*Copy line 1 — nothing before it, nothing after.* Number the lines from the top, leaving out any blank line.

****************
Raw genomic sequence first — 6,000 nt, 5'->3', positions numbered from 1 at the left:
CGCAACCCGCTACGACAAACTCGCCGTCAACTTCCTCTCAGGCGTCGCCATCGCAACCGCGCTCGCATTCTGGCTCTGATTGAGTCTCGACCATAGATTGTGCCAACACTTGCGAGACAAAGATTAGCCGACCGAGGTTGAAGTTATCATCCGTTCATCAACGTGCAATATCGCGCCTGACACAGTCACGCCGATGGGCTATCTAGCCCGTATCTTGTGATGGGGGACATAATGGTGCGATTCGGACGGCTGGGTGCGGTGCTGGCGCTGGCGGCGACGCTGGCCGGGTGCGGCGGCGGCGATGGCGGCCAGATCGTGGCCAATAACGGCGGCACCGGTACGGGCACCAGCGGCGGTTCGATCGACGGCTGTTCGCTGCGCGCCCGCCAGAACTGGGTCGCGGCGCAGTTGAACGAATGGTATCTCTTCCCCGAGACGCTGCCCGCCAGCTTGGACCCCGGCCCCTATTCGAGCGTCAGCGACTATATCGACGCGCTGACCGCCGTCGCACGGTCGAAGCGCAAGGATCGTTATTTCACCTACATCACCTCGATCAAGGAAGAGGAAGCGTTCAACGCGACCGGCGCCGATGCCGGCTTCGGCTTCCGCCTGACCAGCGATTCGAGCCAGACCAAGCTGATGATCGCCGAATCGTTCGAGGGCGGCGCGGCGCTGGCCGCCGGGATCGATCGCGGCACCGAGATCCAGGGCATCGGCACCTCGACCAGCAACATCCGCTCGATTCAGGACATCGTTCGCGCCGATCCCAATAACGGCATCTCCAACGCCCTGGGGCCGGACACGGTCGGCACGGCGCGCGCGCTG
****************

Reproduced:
Raw genomic sequence first — 6,000 nt, 5'->3', positions numbered from 1 at the left: